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Crystal structure of Colicin Ia, the first colicin to be identified, 1cii. Colicin domains: translocation (purple), receptor-binding (red) and cytotoxic (grey).
Gene: CIA (Escherichia coli)
Resources: FirstGlance, OCA, PDBsum, RCSB
Coordinates: save as pdb, mmCIF, xml

Colicins are a type of bacteriocin - peptide and protein antibiotics released by bacteria to kill other bacteria of the same species, in order to provide a competitive advantage for nutrient acquisition [1]. Bacteriocins are named after their species of origin; colicins are so-called because they are produced by E. Coli[2]. Because of their narrow killing spectrum which focuses primarily on the species which has made the peptide (or occasionally closely related species[3]), bacteriocins are important in microbial biodiversity and the stable co-existence of the bacterial populations[4][5].

Colicin peptides are plasmid-encoded. The peptide is released by the cell into the area surrounding it, and then parasitises proteins present in the host cell membrane to translocate across into the host cell. Many protein-protein interactions are involved in the cell entry, and the main system is involved in the grouping of colicins into two families: Group A colicins use the Tol system to enter the host cell, and Group B use the Ton system. Once inside the host cell, the cell killing follows 1st order kinetics - ie one molecule is theoretically sufficient to kill the cell[6].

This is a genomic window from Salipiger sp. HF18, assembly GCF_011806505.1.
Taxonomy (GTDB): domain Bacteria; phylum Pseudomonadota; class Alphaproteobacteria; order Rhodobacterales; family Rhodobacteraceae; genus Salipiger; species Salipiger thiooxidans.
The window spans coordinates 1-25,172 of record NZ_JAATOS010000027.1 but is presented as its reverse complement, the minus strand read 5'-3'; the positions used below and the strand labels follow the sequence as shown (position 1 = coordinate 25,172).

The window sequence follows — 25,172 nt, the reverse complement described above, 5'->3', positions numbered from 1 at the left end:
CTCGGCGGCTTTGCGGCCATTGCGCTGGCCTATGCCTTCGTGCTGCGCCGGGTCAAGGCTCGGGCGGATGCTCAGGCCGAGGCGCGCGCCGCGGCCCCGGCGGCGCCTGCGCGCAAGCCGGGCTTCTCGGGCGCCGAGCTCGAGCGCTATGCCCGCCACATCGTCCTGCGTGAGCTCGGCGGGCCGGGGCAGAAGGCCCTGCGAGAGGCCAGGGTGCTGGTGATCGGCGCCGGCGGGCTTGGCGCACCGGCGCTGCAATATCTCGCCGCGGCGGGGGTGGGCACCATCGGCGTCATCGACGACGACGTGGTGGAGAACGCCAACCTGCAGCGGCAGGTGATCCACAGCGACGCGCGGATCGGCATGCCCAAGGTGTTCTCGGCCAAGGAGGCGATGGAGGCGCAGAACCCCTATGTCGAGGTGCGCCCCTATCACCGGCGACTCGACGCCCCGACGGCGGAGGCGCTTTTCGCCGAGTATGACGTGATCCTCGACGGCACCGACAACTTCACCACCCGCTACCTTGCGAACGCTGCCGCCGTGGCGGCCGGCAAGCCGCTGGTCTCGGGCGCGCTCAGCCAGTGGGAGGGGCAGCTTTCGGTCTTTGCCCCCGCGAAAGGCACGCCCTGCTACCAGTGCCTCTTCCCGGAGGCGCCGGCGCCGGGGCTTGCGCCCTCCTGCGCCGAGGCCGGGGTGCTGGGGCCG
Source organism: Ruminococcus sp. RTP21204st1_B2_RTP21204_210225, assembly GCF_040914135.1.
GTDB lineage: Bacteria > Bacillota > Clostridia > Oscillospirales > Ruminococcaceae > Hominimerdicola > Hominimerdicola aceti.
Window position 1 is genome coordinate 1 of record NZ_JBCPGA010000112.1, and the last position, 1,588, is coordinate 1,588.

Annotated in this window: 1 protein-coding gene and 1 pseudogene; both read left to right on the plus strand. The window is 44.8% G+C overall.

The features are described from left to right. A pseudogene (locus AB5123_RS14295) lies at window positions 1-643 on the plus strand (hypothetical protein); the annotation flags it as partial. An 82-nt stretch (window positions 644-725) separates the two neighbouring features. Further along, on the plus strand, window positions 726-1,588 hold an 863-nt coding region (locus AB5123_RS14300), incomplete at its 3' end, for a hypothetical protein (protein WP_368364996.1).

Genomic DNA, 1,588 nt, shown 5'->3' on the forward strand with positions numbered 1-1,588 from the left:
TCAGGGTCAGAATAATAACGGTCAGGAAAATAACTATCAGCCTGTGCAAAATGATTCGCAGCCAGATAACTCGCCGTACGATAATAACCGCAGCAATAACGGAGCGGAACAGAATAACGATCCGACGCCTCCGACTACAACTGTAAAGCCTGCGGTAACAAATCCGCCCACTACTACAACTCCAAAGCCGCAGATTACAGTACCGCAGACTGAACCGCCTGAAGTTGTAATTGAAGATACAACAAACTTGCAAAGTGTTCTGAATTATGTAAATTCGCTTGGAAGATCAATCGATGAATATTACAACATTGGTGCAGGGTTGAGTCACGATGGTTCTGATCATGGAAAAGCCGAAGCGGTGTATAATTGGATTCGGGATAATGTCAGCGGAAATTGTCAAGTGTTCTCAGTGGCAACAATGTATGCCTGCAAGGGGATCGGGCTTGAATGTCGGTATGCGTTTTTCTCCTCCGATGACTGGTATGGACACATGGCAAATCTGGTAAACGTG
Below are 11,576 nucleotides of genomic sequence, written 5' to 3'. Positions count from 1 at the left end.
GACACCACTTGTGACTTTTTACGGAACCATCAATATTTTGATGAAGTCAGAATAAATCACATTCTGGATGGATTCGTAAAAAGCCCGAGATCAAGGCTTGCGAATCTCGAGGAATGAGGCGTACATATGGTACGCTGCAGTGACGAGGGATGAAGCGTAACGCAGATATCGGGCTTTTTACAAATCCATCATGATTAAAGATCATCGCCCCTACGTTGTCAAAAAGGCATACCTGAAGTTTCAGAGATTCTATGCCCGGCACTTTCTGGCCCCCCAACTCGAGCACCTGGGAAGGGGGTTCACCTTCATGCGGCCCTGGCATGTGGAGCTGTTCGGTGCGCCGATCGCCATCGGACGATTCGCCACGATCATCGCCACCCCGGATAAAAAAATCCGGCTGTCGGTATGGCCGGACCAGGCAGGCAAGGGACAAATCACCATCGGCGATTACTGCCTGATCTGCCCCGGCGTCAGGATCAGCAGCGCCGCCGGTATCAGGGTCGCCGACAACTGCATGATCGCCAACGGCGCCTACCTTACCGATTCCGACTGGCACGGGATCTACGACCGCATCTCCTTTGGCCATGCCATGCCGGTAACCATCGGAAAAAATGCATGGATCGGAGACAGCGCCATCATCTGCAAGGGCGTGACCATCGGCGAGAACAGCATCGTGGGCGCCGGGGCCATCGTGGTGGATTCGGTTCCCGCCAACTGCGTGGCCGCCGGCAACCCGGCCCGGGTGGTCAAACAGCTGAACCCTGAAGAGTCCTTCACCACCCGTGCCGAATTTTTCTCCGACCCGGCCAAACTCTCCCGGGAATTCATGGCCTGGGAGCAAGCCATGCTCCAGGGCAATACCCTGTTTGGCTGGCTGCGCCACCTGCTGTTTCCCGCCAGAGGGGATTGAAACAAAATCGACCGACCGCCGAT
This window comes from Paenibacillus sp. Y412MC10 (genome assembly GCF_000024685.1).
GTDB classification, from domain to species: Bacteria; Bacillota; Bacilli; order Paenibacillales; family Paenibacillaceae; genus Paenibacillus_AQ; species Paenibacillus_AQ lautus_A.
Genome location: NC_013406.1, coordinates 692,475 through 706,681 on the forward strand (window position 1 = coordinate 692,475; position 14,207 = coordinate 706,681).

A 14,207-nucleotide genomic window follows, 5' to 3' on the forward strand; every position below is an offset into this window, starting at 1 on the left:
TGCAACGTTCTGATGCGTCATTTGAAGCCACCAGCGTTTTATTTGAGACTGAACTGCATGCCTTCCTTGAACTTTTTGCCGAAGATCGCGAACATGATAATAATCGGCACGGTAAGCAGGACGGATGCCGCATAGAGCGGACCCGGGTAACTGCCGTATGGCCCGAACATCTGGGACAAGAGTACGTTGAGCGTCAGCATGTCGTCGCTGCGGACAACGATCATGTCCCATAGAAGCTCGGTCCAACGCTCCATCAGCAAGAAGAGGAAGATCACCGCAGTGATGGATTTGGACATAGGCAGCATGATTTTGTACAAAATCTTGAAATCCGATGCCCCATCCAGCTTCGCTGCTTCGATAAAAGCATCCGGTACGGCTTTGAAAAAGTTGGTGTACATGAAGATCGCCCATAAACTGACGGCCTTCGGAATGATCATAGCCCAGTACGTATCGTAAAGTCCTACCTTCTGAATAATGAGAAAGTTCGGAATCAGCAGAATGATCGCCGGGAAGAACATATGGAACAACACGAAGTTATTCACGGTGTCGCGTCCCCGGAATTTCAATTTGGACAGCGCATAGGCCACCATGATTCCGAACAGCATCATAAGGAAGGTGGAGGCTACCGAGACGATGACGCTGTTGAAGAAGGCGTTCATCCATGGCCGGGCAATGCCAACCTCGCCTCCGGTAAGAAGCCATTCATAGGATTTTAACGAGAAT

The structure of all colicins, of which over 20 have been identified, follows a 3 domain design:
At the N terminus is the Translocation domain (T-): Residues in ColIa.
The Receptor binding domain is at the centre of the peptide (R-): Residues in ColIa.
The C terminus contains the Cytotoxic domain (C-): Residues in ColIa[7].

The 3 domain structure of all colicins
The 3 domain structure of all colicins

Some colicins exhibit DNase Activity and others TRNase activity. For more details see also


Synthesis, Production and Release

Synthesis of many colicins is repressed by the LexA protein, which is part of the SOS regulon[8].

The structure of a typical colicin operon, highlighting the 3 proteins encoded together.
The structure of a typical colicin operon, highlighting the 3 proteins encoded together.

Targeting and Receptors

Colicins vary significantly in the receptors that they target to initiate their uptake. The majority of the group A colicins use the BtuB receptor, which is present on E. coli as a vitamin B12 uptake receptor. Once bound to the receptor, the coiled-coil receptor binding domain unfolds, in an essential step that removes the immunity protein and triggers translocation[9]. Other colicins use other receptors - generally involved in the uptake of small metabolite growth factors.

Colicin Uptake